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Miller Vs Hobart

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  • metalpuddler
    started a topic Miller Vs Hobart

    Miller Vs Hobart

    In another post I complained about my Miller 180 Autoset using .023 wire welding inconsistently. Just for fun I changed my DVI-2 over to .023 and it worked flawlessly, so I must come to the conclusion that it is the machine.
    So now I am looking at the Hobart 190 handler with spool gun and have a couple of questions.

    1. Will the 190 accept Miller/Bernard Mig guns or are the electrical and physical connection proprietary.
    2. I read on the forum that the 140 can only use a 10' gun, does that apply to the 190 as well?
    3. Is there any (miller type autoset feature) on the 190. The main reason I am trying to get away from the Miller. I like to weld a little wetter than the machine will allow, apparently from the "wire speed tracking system" on board the Miller. I want to set the machine where I want it, not what the machine wants to do.

    What I am trying to do specifically is low heat welding on ornamental projects where the appearance of the weld is more important than the structural integrity. More importantly I need to weld with low heat to reduce the amount of warpage and to spend less time using heat to take the warpage out. I know the amount of warpage can be controlled by proper welding technique and placement of welds but it is just not practical for me to flip a project over and over, much faster to heat straighten when done.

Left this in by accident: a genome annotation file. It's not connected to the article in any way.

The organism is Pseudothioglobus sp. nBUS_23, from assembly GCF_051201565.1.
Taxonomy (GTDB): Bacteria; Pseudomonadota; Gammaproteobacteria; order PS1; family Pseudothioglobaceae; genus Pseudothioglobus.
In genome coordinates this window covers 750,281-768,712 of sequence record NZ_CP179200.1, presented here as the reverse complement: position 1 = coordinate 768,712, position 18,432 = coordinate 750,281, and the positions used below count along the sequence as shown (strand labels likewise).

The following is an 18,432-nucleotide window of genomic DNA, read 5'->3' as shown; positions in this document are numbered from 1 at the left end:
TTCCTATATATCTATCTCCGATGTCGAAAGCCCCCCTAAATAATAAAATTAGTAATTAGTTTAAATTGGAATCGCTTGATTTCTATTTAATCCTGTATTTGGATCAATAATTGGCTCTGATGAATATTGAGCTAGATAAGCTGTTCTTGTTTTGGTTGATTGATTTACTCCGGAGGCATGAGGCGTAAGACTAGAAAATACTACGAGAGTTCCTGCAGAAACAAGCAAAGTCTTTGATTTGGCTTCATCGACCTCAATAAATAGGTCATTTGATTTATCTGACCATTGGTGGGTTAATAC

For the complete story > http://www.millerwelds.com/resources...istent-welding
    Last edited by metalpuddler; 05-11-2014, 10:44 AM.

  • Danny
    replied
    Originally posted by metalpuddler View Post
    The "smooth start" feature definitely has its advantages, just not for me in the shop making short stitch welds. I am however going to keep the 180 as my main "in the field" welder. I should get my new Hobart machine by Friday and if it works the way I hope it does (no smooth start) I am going to mount on a swing arm over my welding table (I've always wanted one like that) during the memorial weekend.